"Mitt" (Doc Premieres)
"Even if you care little about him as a politician -- and I'll confess to that myself -- 'Mitt' offers up a fascinating divide between the private man and the public image. It's a divide the film is unable to account for on screen, which is understandable and frustrating." Read more here.
"Concerning Violence" (World Documentary)
"Olsson’s follow-up [to 'The Black Power Mixtape'], the bracingly unconventional 'Concerning Violence,' contains a radically different focus and tone. However, Olsson’s non-linear, found footage snapshot of African colonialism mirrors 'Black Power' for its similar use of preexisting material repurposed to strengthen its modern significance. Viewed together, the two movies offer a wholly unique process of interrogating history." Read more here.
"The Case Against 8" (U.S. Documentary)
"The first directorial partnership and Sundance debut of former Hollywood executive Ben Cotner and director Ryan White (2013's 'Good Ol' Freda') refuses to capitulate its compassionate treatment of all players in the five-year same-sex battle Hollingsworth v. Perry in the interest of greater purpose. Their emotionally-wrought take on the case takes it out of landmark territory and into the terrain of momentous historic significance." Read more here.
"Whitey" (Doc Premieres)
There's a telling moment in Joe Berlinger's latest documentary, "Whitey: United States of America v. James J. Bulger," when a member of the defense team for the legendary Boston crime boss explains to one of his witnesses, "You're a better storyteller than I am." Although Berlinger’s latest work is a dense, unsparing look at the offenses and trial of Whitey Bulger, it's equally concerned with capturing how the many members of Bulger's expansive web -- criminals and innocent citizens alike -- use their experiences to control their version of the man. Read more here.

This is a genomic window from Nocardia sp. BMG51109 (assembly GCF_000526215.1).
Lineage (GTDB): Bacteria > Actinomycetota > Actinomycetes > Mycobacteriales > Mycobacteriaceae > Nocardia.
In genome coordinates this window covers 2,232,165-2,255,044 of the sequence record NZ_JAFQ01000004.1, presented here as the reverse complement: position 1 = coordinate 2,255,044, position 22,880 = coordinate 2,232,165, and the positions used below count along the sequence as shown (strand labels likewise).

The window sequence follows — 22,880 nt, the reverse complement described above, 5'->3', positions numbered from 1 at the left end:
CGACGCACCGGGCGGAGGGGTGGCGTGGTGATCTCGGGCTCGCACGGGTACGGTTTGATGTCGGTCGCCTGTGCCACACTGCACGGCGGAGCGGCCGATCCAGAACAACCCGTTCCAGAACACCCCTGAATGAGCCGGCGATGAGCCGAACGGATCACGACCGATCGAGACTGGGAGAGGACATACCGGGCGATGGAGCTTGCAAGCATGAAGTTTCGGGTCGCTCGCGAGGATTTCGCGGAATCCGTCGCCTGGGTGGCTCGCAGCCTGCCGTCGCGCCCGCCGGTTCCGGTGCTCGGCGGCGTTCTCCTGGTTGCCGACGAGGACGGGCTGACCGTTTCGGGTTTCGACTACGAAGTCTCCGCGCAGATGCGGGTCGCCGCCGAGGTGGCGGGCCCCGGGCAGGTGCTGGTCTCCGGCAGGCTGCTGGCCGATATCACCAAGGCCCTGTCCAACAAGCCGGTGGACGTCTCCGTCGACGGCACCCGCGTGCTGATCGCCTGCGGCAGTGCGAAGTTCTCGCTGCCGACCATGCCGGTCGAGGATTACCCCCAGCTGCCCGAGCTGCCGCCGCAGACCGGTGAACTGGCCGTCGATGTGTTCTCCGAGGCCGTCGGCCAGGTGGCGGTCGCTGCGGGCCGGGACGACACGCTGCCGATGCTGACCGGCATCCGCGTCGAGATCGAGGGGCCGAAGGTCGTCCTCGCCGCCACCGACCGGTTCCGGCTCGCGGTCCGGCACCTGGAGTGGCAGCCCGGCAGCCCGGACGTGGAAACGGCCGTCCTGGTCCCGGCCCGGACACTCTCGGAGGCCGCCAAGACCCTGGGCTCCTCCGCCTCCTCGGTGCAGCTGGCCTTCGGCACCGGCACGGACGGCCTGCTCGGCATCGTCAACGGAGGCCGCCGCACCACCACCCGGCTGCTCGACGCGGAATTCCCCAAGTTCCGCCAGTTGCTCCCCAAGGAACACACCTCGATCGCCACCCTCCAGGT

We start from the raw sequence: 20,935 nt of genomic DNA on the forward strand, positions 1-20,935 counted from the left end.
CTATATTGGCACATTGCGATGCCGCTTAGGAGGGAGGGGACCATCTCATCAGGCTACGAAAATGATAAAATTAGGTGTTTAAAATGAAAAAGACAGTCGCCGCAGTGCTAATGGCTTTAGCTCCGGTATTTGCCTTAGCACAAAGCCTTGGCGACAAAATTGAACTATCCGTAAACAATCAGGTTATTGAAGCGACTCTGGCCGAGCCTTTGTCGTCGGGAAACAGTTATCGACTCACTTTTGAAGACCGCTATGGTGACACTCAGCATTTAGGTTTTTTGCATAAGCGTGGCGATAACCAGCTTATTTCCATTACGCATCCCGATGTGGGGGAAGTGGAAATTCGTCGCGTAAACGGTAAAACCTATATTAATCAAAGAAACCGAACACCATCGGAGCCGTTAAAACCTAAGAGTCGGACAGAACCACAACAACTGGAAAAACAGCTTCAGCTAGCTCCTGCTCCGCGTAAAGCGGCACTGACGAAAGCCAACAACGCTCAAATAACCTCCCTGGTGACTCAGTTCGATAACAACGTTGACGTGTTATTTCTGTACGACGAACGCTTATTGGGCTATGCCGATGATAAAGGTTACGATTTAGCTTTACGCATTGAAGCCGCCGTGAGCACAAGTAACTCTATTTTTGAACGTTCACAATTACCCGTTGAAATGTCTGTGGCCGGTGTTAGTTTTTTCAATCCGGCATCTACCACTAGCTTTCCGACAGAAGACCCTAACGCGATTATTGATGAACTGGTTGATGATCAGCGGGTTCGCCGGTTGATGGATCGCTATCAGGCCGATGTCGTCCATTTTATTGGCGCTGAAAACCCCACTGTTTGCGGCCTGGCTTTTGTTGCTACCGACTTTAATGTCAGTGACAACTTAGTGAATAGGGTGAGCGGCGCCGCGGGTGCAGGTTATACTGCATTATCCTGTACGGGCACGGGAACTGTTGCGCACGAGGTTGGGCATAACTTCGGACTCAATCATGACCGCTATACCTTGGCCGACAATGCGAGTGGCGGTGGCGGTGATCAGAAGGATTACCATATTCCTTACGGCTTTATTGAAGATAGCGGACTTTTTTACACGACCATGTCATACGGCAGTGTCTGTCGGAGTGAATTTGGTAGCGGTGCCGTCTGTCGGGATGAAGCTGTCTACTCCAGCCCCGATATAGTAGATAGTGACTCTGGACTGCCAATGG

"The Internet's Own Boy" (U.S. Documentary)
"If you had magical powers, would you use them to for good, or would you use them to make mountains of cash?" Aaron Swartz's brother asks in Brian Knappenberger's documentary "The Internet's Own Boy: The Story of Aaron Swartz." The question of whether this generation's programming magicians will choose to use their power for purpose or profit reverberates throughout this film's portrait of the eponymous late social activist. We often see stories of slight, sloppy-looking young coders like Swartz transformed into national icons by the tech industry, but rarely with such close attention to ethics. Knappenberger has delivered a film brimming with outrage, whose zeal becomes persuasive once Swartz takes on his activist mantle. Read more here.
"Cesar's Last Fast" (U.S. Documentary)